Docket No. 77682.
James Powers, Esq., for the petitioners. Edward A. Tonjes, Esq., for the respondent.
James Powers, Esq., for the petitioners. Edward A. Tonjes, Esq., for the respondent.
Petitioner James E. Kesicki, a building contractor, was in the business of purchasing vacant properties, erecting buildings thereon, and selling them to customers pursuant to respective agreements with them. In 1954 he entered into an agreement with a doctor to acquire a particular parcel of land, to build thereon a building for doctors' offices, and sell the completed package to the doctor for a stipulated price. After acquiring the land, obtaining building permits, and paying an architect for plans and specifications, the agreement was not carried out because of the inability of the doctor to finance the purchase. Petitioner sold the vacant property in 1955 and reported the net profit as a capital gain. Held, that at the time petitioner sold the property he was holding it for sale to customers in the ordinary course of his business, and the gain realized was ordinary income.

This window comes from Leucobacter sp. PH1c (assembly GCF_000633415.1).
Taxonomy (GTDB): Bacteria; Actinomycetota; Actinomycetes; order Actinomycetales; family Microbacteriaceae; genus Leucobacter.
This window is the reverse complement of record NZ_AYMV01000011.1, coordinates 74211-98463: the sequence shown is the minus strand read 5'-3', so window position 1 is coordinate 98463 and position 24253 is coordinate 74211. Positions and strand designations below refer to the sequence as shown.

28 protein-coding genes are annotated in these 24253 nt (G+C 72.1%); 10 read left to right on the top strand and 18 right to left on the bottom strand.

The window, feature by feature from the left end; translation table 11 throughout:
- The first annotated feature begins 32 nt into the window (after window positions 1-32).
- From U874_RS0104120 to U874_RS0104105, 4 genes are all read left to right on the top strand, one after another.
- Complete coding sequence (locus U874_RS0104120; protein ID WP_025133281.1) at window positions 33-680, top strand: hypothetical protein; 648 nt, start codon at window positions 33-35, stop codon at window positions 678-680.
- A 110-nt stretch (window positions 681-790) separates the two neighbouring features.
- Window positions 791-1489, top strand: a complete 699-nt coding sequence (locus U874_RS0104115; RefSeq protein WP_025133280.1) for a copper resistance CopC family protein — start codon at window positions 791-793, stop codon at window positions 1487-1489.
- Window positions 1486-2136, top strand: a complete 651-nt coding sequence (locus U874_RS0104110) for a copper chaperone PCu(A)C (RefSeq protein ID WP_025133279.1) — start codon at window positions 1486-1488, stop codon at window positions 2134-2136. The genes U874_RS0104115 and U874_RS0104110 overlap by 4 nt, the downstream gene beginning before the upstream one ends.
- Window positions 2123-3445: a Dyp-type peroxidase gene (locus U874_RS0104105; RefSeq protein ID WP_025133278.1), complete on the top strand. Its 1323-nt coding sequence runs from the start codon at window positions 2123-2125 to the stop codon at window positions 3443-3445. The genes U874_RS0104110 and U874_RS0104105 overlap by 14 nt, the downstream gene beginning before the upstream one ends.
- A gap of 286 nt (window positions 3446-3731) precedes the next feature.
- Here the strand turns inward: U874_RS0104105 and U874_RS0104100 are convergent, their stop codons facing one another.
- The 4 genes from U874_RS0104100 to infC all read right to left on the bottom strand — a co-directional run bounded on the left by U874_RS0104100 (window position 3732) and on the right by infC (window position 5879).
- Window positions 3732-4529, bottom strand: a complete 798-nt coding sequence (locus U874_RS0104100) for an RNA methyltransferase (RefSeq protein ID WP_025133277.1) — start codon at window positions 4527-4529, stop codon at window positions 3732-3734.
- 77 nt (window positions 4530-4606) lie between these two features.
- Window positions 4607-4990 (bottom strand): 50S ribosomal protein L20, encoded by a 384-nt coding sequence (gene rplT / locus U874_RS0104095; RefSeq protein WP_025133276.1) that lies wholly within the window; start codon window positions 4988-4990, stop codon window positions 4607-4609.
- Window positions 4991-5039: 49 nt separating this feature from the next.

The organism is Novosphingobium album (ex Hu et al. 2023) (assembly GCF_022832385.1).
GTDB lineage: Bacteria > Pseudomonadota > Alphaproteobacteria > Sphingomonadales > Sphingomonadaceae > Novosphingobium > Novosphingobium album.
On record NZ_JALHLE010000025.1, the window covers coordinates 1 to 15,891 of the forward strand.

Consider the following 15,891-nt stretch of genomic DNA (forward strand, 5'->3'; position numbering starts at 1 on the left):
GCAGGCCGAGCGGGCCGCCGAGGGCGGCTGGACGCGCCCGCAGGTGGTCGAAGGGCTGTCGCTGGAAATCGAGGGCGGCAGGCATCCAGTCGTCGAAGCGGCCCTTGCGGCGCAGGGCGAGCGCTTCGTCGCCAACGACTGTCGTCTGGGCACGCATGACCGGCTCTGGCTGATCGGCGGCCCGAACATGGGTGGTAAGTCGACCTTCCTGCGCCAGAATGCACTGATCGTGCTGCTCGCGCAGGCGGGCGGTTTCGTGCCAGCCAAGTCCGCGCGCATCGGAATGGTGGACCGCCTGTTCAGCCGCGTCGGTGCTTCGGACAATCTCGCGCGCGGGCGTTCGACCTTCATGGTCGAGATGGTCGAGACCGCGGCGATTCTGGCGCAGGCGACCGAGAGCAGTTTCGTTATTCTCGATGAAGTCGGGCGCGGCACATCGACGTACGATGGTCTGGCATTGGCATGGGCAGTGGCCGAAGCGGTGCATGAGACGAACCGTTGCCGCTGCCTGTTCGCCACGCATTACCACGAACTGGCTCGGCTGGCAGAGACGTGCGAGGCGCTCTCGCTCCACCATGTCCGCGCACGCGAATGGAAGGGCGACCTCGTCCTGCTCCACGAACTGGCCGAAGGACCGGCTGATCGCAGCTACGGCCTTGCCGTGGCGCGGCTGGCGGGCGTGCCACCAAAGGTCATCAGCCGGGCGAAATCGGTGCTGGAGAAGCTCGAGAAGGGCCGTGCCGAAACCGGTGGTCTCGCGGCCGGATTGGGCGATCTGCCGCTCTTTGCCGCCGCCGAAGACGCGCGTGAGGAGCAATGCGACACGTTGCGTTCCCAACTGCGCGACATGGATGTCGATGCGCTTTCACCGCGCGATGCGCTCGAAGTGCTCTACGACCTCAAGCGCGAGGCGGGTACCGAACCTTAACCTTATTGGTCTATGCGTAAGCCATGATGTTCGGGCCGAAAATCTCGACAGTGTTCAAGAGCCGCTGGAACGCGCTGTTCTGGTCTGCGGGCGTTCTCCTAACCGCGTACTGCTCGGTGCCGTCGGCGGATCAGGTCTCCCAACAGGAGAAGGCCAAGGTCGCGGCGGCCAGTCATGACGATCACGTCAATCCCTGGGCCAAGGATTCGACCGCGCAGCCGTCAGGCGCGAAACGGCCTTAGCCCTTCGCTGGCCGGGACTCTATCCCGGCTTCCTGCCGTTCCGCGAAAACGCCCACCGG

The respondent determined a deficiency in income tax against the petitioners for the taxable year 1955 in the amount of $2,827.62. The question for determination is whether a building contractor realized ordinary income or capital gain in 1955 from the sale of unimproved property he had acquired in 1954 for the purpose of erecting a building thereon, pursuant to an agreement with a doctor to purchase the property on completion of the building, but which was not erected because of the inability of the doctor to finance the purchase.
FINDINGS OF FACT.
Petitioners are husband and wife, and residents of Tucson, Arizona. They filed a joint income tax return for the year 1955 with the director of internal revenue for Arizona.
James E. Kesicki, who will be referred to hereafter as the petitioner, was during 1955 engaged in the construction business and had been so engaged since prior to 1942. He has been a licensed contractor since 1948.
Prior to 1955, petitioner acquired properties for the purpose of building motels on them for sale and had sold the land and motels as completed packages, but had never bought and sold unimproved property.
At an undetermined date previous to January 5, 1954, petitioner entered into an agreement with Frank A. Shallenberger, a physician, pursuant to which petitioner was to acquire a particular parcel of land, construct thereon a doctors' office building, and sell the completed package to Shallenberger at a stipulated price.